Cerebrotendinous xanthomatosis tremor successfully controlled post-ventral intermediate nucleus-deep brain stimulation: a case report

Alyson M. Rich, Ema V. Karakoleva, James McInerney, Elana Farace, Sol De Jesus

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Cerebrotendinous xanthomatosis (CTX) is a rare autosomal recessive disorder caused by a deficiency of the sterol 27-hydroxylase enzyme. This deficiency results in excess production and accumulation of cholestanol, which can lead to many clinical findings within the first three decades of life, including progressive neurological dysfunction. This is a treatable condition with improvements in neurological and non-neurological symptoms upon the early initiation of replacement therapy. This case report details a 42 years-old left-handed male in whom deep brain stimulation (DBS) intervention was pursued due to a limiting tremor related to delayed diagnosis and treatment of CTX at 22 years old. The application of DBS in treating tremors in a CTX patient has not previously been reported. For our patient, application of DBS led to meaningful and longstanding tremor control benefits that have required minimal changes to stimulation parameters post-DBS. These improvements to tremor were achieved without negative impact to his other CTX related comorbidities.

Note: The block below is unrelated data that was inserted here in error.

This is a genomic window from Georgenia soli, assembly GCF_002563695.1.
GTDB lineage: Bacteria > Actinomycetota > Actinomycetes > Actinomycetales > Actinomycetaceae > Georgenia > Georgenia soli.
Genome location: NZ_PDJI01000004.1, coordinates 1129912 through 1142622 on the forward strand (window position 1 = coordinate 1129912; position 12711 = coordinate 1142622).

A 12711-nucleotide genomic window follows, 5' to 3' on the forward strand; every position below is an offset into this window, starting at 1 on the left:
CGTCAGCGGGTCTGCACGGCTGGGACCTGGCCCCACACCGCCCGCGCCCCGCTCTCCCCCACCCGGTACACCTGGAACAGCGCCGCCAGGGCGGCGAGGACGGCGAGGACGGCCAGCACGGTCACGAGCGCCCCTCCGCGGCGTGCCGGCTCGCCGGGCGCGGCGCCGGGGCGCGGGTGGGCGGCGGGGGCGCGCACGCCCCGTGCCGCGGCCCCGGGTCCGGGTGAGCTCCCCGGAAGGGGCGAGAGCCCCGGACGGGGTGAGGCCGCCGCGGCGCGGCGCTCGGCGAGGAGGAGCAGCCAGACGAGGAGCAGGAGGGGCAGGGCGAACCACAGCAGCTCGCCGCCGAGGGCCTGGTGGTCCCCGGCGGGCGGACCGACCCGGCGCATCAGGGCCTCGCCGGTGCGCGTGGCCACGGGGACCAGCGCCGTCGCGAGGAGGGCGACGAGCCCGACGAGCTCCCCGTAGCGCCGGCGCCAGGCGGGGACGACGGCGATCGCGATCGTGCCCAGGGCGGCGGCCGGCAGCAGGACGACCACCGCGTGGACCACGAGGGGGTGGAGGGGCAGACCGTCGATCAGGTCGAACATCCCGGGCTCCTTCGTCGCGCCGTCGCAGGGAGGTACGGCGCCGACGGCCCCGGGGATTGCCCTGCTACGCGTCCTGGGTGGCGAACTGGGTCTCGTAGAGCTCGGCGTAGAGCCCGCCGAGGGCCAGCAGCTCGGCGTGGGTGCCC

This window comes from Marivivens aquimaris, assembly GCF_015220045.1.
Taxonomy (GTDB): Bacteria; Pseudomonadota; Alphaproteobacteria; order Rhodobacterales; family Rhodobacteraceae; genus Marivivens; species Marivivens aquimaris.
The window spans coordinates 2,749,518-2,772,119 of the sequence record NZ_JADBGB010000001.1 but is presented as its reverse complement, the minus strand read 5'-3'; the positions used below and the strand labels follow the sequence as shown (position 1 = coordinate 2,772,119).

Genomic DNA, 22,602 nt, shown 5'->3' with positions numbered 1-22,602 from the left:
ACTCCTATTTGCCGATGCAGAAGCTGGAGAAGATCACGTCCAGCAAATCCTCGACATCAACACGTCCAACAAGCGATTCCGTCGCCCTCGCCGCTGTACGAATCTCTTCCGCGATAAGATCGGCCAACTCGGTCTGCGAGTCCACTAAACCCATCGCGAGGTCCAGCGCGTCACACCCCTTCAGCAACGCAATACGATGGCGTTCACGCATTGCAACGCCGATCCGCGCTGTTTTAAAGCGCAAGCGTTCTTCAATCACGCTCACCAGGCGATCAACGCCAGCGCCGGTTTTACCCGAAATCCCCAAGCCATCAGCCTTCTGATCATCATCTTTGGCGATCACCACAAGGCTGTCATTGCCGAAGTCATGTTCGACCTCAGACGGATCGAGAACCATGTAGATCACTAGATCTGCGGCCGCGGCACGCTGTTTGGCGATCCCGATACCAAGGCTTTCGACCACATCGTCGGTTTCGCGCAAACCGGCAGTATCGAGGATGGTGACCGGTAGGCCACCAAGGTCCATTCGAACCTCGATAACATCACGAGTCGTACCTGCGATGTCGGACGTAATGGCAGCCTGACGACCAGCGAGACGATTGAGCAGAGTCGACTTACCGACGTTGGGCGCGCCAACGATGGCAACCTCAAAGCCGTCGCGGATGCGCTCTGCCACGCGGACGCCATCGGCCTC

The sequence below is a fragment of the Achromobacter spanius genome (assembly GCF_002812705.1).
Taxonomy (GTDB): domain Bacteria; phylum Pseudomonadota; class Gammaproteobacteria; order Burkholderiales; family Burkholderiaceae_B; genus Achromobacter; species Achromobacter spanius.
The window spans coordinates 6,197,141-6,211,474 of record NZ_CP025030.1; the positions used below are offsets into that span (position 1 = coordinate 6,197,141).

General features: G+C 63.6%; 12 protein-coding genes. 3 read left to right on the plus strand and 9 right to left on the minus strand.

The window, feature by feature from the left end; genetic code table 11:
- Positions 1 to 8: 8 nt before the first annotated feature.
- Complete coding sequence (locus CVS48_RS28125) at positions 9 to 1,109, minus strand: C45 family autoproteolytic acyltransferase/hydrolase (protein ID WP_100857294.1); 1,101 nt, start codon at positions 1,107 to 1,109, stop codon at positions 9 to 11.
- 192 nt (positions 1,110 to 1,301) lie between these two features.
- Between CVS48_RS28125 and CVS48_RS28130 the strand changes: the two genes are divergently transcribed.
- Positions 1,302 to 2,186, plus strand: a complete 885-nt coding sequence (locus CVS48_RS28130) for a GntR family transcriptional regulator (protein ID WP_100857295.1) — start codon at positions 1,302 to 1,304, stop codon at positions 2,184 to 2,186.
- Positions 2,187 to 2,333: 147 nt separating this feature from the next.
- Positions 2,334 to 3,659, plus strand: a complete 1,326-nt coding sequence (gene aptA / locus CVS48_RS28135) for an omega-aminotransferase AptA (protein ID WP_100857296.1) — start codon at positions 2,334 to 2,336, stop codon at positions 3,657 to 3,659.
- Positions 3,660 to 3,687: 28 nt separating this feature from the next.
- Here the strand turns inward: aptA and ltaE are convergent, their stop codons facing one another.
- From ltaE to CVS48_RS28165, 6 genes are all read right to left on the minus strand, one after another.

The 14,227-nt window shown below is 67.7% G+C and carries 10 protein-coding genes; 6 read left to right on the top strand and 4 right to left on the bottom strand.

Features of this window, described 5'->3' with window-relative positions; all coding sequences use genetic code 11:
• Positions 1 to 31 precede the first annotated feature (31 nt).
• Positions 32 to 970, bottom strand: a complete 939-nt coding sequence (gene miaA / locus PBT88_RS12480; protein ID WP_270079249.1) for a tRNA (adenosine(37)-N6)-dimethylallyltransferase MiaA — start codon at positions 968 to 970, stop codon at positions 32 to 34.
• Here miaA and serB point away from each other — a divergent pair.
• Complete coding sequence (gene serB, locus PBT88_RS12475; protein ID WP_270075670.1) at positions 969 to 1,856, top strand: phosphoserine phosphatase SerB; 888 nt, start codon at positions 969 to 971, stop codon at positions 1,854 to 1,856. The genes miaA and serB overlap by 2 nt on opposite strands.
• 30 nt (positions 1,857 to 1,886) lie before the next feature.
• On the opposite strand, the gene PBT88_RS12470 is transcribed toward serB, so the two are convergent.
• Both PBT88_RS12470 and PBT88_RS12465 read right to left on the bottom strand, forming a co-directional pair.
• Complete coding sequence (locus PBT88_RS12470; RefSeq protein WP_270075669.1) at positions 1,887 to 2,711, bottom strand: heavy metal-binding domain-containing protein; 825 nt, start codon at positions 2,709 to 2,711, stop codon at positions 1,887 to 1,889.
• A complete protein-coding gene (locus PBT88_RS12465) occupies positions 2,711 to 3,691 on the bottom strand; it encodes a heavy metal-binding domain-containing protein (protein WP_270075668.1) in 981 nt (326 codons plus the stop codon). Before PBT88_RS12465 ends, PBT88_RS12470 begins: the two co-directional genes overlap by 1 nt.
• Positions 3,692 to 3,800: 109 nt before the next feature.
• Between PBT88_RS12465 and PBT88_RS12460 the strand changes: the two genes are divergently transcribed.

Original languageEnglish (US)
Article number1243379
JournalFrontiers in Neurology
StatePublished - 2023

All Science Journal Classification (ASJC) codes

  • Neurology
  • Clinical Neurology

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